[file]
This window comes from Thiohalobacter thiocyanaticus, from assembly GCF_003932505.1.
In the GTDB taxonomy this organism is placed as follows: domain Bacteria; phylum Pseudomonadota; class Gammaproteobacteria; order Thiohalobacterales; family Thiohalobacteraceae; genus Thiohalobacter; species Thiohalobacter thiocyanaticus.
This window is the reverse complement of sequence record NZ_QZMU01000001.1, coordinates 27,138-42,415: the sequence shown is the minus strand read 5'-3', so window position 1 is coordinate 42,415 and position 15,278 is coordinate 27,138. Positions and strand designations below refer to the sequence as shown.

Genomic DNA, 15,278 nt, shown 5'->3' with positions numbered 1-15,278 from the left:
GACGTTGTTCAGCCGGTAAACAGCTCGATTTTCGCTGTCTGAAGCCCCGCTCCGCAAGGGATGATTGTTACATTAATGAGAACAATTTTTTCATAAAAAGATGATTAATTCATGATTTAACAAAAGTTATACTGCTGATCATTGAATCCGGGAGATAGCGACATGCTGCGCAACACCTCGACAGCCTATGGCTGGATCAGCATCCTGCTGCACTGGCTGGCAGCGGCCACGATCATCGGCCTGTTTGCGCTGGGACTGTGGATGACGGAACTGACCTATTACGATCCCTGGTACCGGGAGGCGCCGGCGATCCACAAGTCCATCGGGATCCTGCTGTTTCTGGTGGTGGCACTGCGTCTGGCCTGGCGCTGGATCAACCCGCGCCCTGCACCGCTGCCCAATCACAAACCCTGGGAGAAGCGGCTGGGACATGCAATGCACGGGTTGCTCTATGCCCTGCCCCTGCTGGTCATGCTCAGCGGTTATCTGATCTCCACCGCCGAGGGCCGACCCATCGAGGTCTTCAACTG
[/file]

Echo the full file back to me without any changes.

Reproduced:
This window comes from Thiohalobacter thiocyanaticus, from assembly GCF_003932505.1.
In the GTDB taxonomy this organism is placed as follows: domain Bacteria; phylum Pseudomonadota; class Gammaproteobacteria; order Thiohalobacterales; family Thiohalobacteraceae; genus Thiohalobacter; species Thiohalobacter thiocyanaticus.
This window is the reverse complement of sequence record NZ_QZMU01000001.1, coordinates 27,138-42,415: the sequence shown is the minus strand read 5'-3', so window position 1 is coordinate 42,415 and position 15,278 is coordinate 27,138. Positions and strand designations below refer to the sequence as shown.

Genomic DNA, 15,278 nt, shown 5'->3' with positions numbered 1-15,278 from the left:
GACGTTGTTCAGCCGGTAAACAGCTCGATTTTCGCTGTCTGAAGCCCCGCTCCGCAAGGGATGATTGTTACATTAATGAGAACAATTTTTTCATAAAAAGATGATTAATTCATGATTTAACAAAAGTTATACTGCTGATCATTGAATCCGGGAGATAGCGACATGCTGCGCAACACCTCGACAGCCTATGGCTGGATCAGCATCCTGCTGCACTGGCTGGCAGCGGCCACGATCATCGGCCTGTTTGCGCTGGGACTGTGGATGACGGAACTGACCTATTACGATCCCTGGTACCGGGAGGCGCCGGCGATCCACAAGTCCATCGGGATCCTGCTGTTTCTGGTGGTGGCACTGCGTCTGGCCTGGCGCTGGATCAACCCGCGCCCTGCACCGCTGCCCAATCACAAACCCTGGGAGAAGCGGCTGGGACATGCAATGCACGGGTTGCTCTATGCCCTGCCCCTGCTGGTCATGCTCAGCGGTTATCTGATCTCCACCGCCGAGGGCCGACCCATCGAGGTCTTCAACTG